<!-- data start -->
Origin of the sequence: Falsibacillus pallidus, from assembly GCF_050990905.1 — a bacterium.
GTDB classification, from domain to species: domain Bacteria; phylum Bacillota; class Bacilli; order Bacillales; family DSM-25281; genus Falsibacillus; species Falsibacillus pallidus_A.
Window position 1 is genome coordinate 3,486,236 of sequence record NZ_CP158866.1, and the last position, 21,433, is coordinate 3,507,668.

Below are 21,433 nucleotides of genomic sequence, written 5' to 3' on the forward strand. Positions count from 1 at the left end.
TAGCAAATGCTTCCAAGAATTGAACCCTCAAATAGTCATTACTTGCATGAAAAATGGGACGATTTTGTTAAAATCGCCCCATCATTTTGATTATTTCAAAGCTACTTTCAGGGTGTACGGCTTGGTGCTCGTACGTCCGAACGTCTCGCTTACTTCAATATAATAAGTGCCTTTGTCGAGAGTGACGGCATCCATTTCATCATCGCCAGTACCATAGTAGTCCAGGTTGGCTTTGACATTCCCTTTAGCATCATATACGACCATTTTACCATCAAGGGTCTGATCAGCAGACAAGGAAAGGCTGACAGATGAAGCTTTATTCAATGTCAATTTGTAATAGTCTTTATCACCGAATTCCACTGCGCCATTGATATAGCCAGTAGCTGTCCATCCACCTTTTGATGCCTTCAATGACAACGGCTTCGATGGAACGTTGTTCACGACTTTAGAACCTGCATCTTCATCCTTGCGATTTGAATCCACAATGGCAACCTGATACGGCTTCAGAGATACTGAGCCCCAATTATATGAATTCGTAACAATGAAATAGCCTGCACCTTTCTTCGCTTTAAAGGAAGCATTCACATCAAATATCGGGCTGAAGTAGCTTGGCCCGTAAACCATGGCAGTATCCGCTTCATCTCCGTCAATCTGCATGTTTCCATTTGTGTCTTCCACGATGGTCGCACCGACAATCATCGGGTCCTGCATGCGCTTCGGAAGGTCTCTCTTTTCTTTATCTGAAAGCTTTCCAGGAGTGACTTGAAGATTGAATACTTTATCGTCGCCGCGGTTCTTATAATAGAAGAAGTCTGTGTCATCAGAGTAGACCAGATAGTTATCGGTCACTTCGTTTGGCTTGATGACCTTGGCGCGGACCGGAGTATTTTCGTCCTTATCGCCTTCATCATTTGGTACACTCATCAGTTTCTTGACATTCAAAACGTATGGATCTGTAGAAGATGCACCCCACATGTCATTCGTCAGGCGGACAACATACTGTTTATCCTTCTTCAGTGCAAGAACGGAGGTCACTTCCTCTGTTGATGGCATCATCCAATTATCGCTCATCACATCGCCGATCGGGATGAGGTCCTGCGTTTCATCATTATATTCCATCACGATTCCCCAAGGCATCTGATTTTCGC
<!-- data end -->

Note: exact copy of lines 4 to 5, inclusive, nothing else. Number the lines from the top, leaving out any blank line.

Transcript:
Below are 21,433 nucleotides of genomic sequence, written 5' to 3' on the forward strand. Positions count from 1 at the left end.
TAGCAAATGCTTCCAAGAATTGAACCCTCAAATAGTCATTACTTGCATGAAAAATGGGACGATTTTGTTAAAATCGCCCCATCATTTTGATTATTTCAAAGCTACTTTCAGGGTGTACGGCTTGGTGCTCGTACGTCCGAACGTCTCGCTTACTTCAATATAATAAGTGCCTTTGTCGAGAGTGACGGCATCCATTTCATCATCGCCAGTACCATAGTAGTCCAGGTTGGCTTTGACATTCCCTTTAGCATCATATACGACCATTTTACCATCAAGGGTCTGATCAGCAGACAAGGAAAGGCTGACAGATGAAGCTTTATTCAATGTCAATTTGTAATAGTCTTTATCACCGAATTCCACTGCGCCATTGATATAGCCAGTAGCTGTCCATCCACCTTTTGATGCCTTCAATGACAACGGCTTCGATGGAACGTTGTTCACGACTTTAGAACCTGCATCTTCATCCTTGCGATTTGAATCCACAATGGCAACCTGATACGGCTTCAGAGATACTGAGCCCCAATTATATGAATTCGTAACAATGAAATAGCCTGCACCTTTCTTCGCTTTAAAGGAAGCATTCACATCAAATATCGGGCTGAAGTAGCTTGGCCCGTAAACCATGGCAGTATCCGCTTCATCTCCGTCAATCTGCATGTTTCCATTTGTGTCTTCCACGATGGTCGCACCGACAATCATCGGGTCCTGCATGCGCTTCGGAAGGTCTCTCTTTTCTTTATCTGAAAGCTTTCCAGGAGTGACTTGAAGATTGAATACTTTATCGTCGCCGCGGTTCTTATAATAGAAGAAGTCTGTGTCATCAGAGTAGACCAGATAGTTATCGGTCACTTCGTTTGGCTTGATGACCTTGGCGCGGACCGGAGTATTTTCGTCCTTATCGCCTTCATCATTTGGTACACTCATCAGTTTCTTGACATTCAAAACGTATGGATCTGTAGAAGATGCACCCCACATGTCATTCGTCAGGCGGACAACATACTGTTTATCCTTCTTCAGTGCAAGAACGGAGGTCACTTCCTCTGTTGATGGCATCATCCAATTATCGCTCATCACATCGCCGATCGGGATGAGGTCCTGCGTTTCATCATTATATTCCATCACGATTCCCCAAGGCATCTGATTTTCGC